Most of the things I’m going to talk about here are not original ideas (meaning that though they are my opinions, I’m not the first and only person to voice these comments).  I try my best to be original, but alas, others might not be more original, but they are QUICKER with getting their opinions out there.  I’m digressing…here are my thoughts on the 84th Oscar nominations announced on Tuesday, January 24th and to be presented on Sunday, February 26th
I was ECSTATIC about Demian Bichir in A Better Life getting a Best Actor nomination and even though a lot of people wanted poor Leonardo DiCaprio to get a nod for J. Edgar, watch both A Better Life and J. Edgar and I dare you to tell me that Leo was robbed! (Be prepared with your pillow for J. Edgar!)
No Young Adult nominations, especially none for potential Best Actress Charlize Theron.  This one, I disagree with…I think Charlize deserved a nod here for this tough, honest performance about life after high school. 
I also disagree with no David Fincher nomination for Best Director for The Girl with the Dragon Tattoo.  Instead, Terrance Mallick for The Tree of Life gets the nomination.  Really?  Has the Academy seen The Tree of Life?  Can they explain it to me?  Yes, The Girl with the Dragon Tattoo is not a perfect film, but it is highly stylized and exceptionally shot.  The Tree of Life is just exceptionally dull, confusing and BLAH. 
No Best Supporting Actress nomination for Shailene Woodley from The Descendents…rather Janet McTeer got a nod for Albert Nobbs.  Haven’t see Nobbs yet, but I think Shailene Woodley doesn’t have much to be upset about.  She’s young and has a full career as an exceptional actress ahead of her.  She’ll get a nomination one day. 
No Drive nominations, including nothing for much-talked-about Best Supporting Actor candidate Albert Brooks.  Instead, in this category, the Academy honored Jonah Hill from Moneyball and Max von Sydow from Extremely Loud and Incredibly Close.  I haven’t seen Drive or Extremely Loud so I cannot speak about those, but I did see Moneyball and I fail to see what is the big deal about Jonah Hill’s performance.  Brad Pitt, I understand, but Hill is just so-so.  Any actor could have played this part.  There is nothing exceptional in that performance.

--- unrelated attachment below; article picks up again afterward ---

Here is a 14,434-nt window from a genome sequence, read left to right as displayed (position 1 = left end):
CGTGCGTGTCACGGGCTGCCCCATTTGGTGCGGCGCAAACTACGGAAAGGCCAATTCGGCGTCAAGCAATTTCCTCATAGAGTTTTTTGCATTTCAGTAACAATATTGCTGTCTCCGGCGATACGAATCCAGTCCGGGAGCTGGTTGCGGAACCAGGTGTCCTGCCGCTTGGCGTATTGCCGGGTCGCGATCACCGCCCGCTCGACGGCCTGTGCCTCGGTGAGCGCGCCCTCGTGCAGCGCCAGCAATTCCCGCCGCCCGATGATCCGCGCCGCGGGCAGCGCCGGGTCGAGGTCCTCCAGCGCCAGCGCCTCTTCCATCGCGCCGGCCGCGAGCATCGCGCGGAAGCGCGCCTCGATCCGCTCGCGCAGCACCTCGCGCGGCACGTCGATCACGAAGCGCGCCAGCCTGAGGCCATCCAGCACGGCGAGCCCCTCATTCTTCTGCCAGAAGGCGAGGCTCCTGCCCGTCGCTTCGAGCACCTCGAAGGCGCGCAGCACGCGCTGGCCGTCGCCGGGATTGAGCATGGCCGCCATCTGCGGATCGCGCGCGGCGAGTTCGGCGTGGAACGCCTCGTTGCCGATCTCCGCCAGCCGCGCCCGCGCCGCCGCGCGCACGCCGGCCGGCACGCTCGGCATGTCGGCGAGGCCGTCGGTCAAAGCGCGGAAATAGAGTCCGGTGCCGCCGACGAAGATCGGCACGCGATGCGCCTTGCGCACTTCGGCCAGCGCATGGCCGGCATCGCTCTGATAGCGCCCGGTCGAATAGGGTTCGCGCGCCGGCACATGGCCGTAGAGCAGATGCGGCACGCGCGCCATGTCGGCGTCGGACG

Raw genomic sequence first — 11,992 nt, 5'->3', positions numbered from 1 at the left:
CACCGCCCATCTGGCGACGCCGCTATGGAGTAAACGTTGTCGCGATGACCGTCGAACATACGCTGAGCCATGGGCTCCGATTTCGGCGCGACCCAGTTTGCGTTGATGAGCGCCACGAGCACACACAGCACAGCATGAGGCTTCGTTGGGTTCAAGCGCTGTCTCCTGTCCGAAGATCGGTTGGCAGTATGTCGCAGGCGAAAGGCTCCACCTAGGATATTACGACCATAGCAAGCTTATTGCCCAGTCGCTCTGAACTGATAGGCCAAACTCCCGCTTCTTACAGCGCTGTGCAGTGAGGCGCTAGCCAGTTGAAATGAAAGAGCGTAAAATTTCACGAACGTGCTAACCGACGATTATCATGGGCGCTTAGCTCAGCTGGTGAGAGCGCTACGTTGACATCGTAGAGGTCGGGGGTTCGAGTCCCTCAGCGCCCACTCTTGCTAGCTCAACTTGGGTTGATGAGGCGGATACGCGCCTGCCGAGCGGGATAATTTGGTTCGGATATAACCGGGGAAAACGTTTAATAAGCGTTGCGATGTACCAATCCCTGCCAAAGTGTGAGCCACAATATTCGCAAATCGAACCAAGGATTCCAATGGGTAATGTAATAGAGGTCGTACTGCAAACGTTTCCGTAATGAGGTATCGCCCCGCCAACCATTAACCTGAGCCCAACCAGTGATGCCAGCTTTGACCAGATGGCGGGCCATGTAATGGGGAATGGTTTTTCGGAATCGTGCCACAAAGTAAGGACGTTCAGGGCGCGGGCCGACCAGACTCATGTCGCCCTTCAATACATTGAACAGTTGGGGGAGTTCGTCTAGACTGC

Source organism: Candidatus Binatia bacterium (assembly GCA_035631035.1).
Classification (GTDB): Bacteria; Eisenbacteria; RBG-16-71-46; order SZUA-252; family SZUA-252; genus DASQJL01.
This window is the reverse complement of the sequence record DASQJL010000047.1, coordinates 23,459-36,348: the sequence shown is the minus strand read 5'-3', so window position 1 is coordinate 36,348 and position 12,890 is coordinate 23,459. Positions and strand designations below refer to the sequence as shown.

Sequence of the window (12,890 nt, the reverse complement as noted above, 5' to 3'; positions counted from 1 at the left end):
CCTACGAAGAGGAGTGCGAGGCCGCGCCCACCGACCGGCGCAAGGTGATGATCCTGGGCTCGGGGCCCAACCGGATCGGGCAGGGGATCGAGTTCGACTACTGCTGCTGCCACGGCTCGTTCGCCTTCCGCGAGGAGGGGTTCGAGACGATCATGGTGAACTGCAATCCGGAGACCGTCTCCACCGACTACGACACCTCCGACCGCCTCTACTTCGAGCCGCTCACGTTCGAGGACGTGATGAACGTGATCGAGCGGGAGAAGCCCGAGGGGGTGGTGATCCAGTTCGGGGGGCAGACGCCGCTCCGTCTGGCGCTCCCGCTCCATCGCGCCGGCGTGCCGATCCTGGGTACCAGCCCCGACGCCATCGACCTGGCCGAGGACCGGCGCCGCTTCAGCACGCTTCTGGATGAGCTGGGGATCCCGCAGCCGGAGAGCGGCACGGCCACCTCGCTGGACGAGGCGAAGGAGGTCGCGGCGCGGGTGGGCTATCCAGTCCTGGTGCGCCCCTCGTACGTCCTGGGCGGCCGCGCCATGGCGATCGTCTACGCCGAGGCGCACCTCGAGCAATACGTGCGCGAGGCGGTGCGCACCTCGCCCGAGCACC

Lastly, I have a MAJOR bone to pick with only ONE nomination for The Ides of March for Adapted Screenplay — notably missing is a Best Picture nod.  The BRILLIANT (sarcasm) Academy decided to give Best Picture nods to instead to Extremely Loud and Incredibly Close and My FAV (sarcasm) The Tree of LifeThe Ides of March is a strong film.  It is a thriller, a drama, a political statement, a moral dilemma, and a statement of the current political situation in this country.  It is not dull and confusing and mind-boggling, ala The Tree of Life.  Again, I have yet to see Extremely Loud and Incredibly Close so I cannot speak of that one, but NO IDES OF MARCH is a travesty.  The Academy was very proud of themselves when they announced in 2011 that there would not be a set number of Best Picture nominations…that the amount of Best Picture noms would be based on percentage of votes.  Well, there must be a VERY LARGE percentage of the Academy sniffing glue! 

OK – enough of me complaining.  Here are the MAJOR categories with who I think is going to win IN BOLD and who I would love to see win IN RED.  Where there is a just a RED pick, that means what I want to win and what I think will win are one in the same!

BEST PICTURE
‘The Artist’
‘The Descendants’
‘Extremely Loud & Incredibly Close’
‘The Help’
‘Hugo’
‘Midnight in Paris’
‘Moneyball’
‘The Tree of Life’
‘War Horse’

BEST DIRECTOR
Woody Allen, ‘Midnight in Paris’
Michel Hazanavicius, ‘The Artist’
Terrence Malick, ‘The Tree of Life’
Alexander Payne, ‘The Descendants’
Martin Scorsese, ‘Hugo’

BEST ACTOR
Demian Bichir, ‘A Better Life’
George Clooney, ‘The Descendants’
Jean Dujardin, ‘The Artist’
Gary Oldman, ‘Tinker Tailor Soldier Spy’
Brad Pitt, ‘Moneyball’

BEST ACTRESS
Glenn Close, ‘Albert Nobbs’
Viola Davis, “The Help”
Rooney Mara, ‘The Girl With the Dragon Tattoo’
Meryl Streep, ‘The Iron Lady’
Michelle Williams, ‘My Week With Marilyn’

BEST SUPPORTING ACTOR
Kenneth Branagh, ‘My Week With Marilyn’
Jonah Hill, ‘Moneyball’
Nick Nolte, ‘Warrior’
Christopher Plummer, ‘Beginners’
Max Von Sydow, ‘Extremely Loud & Incredibly Close’

BEST SUPPORTING ACTRESS
Berenice Bejo, ‘The Artist’
Jessica Chastain, ‘The Help’
Melissa McCarthy, ‘Bridesmaids’
Janet McTeer, ‘Albert Nobbs’
Octavia Spencer, ‘The Help’

BEST ORIGINAL SCREENPLAY
‘Midnight in Paris’
‘Margin Call’
‘A Separation’
‘The Artist’
‘Bridesmaids’

BEST ADAPTED SCREENPLAY
‘The Descendants’
‘Hugo’
‘The Ides of March’
‘Moneyball’
‘Tinker, Tailor, Soldier, Spy’
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1900s-1920s